That's all fine and dandy and I'm sure you are absolutely correct and I mean no offense but I do not care in the least bit what any "calc" says as I have said time and again, It's a reference point, I'm done debating this with you as I know from previous engagements with you that you can spew facts and numbers all day long but I have yet to see you help anyone or answer the Op's original question ( Case in point, here we are again) I will tell you what I have figured out is folks like you are stuck in a box " What the numbers say rules" and while it works it's way to boring for me, anyone can do what your doing ( Hence the Needmoor fascination) It's really simple , I live on the borderline and your just a board, Have a good dayGyroscopic Stability is provided by the centripetal force of a given bullet construction as it turns -overtaking overturning moments caused by the drag a bullet experiences -forward of it's center of gravity. That's the moment(counter stability) arm length.
Drag loosely increases as a square of velocity, and even with aerodynamic attribute adjustments (drag coefficients), the drag is still increasing with velocity. This is increasing overturning forces.
But (as sometimes overly focused on), increased velocity is equaling higher RPMs. That is causing higher gyroscopic forces to counter drag induced overturning. For a dynamically stable bullet, and enough of this force/counter force balance, we get point forward results.
A common quantity of this drag to overcome is expressed in inches of displacement(here), and for example a bullet is described as needing one turn in 8 inches of displacement. That displacement is air at a standard density, which we're rarely at, so it is a relative displacement.
The quantity in focus is displacement (not RPMs) because it is displacement that varies.
Keep in mind this interaction. That all of this is locked together on muzzle release(the highest challenge to stability).
It's the reason why simply cranking up muzzle velocity does not proportionally crank up gyroscopic stability.
Credible stability calcs(which are not rules of thumb) are very complicated, and you just can't get around the truths they resolve.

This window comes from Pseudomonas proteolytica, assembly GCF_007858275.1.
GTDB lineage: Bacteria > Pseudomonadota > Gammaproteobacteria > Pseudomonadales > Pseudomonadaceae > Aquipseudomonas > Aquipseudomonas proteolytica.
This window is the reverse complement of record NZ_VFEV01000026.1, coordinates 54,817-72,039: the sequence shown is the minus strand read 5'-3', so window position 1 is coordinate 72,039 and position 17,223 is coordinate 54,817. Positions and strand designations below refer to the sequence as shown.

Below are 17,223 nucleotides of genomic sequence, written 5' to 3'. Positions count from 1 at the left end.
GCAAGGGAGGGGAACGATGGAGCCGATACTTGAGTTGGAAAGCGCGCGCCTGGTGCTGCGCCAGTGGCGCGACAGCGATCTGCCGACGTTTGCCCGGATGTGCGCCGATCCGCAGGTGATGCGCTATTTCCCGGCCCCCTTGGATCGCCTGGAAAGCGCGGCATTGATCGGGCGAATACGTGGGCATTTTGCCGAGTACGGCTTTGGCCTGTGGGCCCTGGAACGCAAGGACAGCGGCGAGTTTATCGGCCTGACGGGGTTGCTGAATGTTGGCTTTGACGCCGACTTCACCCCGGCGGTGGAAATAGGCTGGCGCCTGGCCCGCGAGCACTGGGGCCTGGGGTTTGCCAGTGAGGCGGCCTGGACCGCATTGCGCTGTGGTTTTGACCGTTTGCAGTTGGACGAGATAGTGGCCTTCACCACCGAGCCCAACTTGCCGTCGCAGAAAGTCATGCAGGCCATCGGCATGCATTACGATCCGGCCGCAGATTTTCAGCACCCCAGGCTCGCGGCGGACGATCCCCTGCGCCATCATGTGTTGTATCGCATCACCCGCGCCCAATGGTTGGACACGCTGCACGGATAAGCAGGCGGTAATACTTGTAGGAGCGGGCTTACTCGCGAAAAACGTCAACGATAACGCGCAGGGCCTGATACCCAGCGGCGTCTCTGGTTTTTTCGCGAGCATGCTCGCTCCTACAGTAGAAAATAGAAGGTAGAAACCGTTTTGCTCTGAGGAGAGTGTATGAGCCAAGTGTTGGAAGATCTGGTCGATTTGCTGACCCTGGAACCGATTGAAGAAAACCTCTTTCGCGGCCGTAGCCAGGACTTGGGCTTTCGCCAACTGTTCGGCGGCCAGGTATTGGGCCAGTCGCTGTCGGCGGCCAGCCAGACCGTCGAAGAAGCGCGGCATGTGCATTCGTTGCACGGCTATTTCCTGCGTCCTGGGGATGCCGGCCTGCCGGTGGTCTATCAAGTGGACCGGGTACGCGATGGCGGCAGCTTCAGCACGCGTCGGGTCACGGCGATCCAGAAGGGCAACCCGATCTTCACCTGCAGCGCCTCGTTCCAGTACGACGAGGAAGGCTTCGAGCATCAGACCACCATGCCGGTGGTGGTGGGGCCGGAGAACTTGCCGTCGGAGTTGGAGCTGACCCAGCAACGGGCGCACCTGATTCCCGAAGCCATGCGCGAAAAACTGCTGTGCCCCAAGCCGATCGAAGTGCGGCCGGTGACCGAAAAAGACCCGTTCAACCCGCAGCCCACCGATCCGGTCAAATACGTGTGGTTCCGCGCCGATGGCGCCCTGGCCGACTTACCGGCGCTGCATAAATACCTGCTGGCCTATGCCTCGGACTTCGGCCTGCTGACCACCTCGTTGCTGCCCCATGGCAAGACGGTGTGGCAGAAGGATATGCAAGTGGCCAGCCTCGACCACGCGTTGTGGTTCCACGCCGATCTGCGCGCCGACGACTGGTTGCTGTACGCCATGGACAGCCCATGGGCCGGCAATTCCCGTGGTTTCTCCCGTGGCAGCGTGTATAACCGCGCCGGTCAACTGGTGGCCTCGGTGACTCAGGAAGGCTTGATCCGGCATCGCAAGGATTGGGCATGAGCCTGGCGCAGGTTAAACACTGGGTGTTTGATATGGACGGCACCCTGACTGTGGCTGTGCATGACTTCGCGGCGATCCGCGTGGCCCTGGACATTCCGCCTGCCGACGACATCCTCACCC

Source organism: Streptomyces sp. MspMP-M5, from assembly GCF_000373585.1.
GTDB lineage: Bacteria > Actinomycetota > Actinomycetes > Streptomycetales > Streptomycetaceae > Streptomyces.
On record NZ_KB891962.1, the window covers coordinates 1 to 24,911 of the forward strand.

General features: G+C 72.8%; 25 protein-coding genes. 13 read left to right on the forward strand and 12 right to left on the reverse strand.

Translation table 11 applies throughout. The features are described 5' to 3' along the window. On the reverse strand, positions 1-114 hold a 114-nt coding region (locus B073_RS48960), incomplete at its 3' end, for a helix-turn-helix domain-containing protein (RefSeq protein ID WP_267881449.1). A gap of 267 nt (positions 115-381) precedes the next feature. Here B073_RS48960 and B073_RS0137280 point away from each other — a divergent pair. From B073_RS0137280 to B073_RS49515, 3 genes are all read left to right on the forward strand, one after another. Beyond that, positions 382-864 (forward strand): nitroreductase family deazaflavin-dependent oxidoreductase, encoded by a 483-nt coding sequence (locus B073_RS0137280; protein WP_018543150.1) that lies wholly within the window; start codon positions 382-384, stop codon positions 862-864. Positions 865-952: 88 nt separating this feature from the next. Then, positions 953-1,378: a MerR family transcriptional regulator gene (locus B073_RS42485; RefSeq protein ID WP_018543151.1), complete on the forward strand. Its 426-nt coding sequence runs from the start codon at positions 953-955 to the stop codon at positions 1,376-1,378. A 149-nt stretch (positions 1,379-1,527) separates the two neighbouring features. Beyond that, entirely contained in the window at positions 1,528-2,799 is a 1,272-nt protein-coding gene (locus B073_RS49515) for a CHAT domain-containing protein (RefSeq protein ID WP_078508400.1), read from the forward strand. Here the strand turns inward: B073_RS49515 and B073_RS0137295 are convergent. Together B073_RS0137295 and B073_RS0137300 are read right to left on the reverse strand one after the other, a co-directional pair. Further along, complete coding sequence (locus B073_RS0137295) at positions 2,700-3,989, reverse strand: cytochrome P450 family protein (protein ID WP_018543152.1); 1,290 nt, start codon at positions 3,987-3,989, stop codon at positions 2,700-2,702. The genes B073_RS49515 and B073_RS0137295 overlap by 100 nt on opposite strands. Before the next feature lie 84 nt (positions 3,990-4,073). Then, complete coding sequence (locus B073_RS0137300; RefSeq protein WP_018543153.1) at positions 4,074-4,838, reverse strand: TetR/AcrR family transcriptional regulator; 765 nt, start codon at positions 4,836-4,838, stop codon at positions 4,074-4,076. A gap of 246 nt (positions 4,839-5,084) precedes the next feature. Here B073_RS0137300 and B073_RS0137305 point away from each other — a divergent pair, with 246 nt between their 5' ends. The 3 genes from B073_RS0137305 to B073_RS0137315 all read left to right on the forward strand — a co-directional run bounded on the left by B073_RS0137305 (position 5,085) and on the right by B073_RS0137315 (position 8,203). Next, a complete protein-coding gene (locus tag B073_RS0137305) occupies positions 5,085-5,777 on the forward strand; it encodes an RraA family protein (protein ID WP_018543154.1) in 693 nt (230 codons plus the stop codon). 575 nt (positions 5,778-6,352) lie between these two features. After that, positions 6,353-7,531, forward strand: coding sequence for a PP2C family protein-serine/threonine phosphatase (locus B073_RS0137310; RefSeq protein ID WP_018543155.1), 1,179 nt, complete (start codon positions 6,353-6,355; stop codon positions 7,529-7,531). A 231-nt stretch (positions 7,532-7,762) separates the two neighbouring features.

With my earlier example, which you can of course run countless similar tests of your own to see, Sg barely climbs with increasing MV/RPMs.
It is so small as to be rationally dismissed as a viable stability solution for field situations.
So I want to circle back to varying displacement.
What happens when bullet velocity slows downrange(due to forward drag) while RPMs slow far less (due to less rotational drag)?
The answer is that Sg climbs.
As the bullet slows, it is displacing less air per turn of the bullet, and this increasing Sg is practically disconnected from RPMs, which are actually dropping(a little). So much for more RPMs meaning higher stability.
What matters is reaching that before a bullet would tumble. You need to get past immediate tumbling on muzzle release. Then you got it from there. I was able to test bullets barely stable from a 223 in 14tw once.
Here at sea level I developed a load with bullets calculated at barely stable, at normal summer temps.
The calcs told me that with only 20deg lower temps, that denser air, I would be technically unstable.
So I tested with this condition, shooting a paper plate at the end of my chrono screens, and sure enough, ~20deg changed round holes to bullet silhouettes. Again, nothing to do with RPMs.
I'm trying to point out that you cannot separate [displacement per turn], into merely [turn rate] to resolve this stuff.
If it were that easy, then long ago, stability requirements would have been expressed in [turn rate] alone.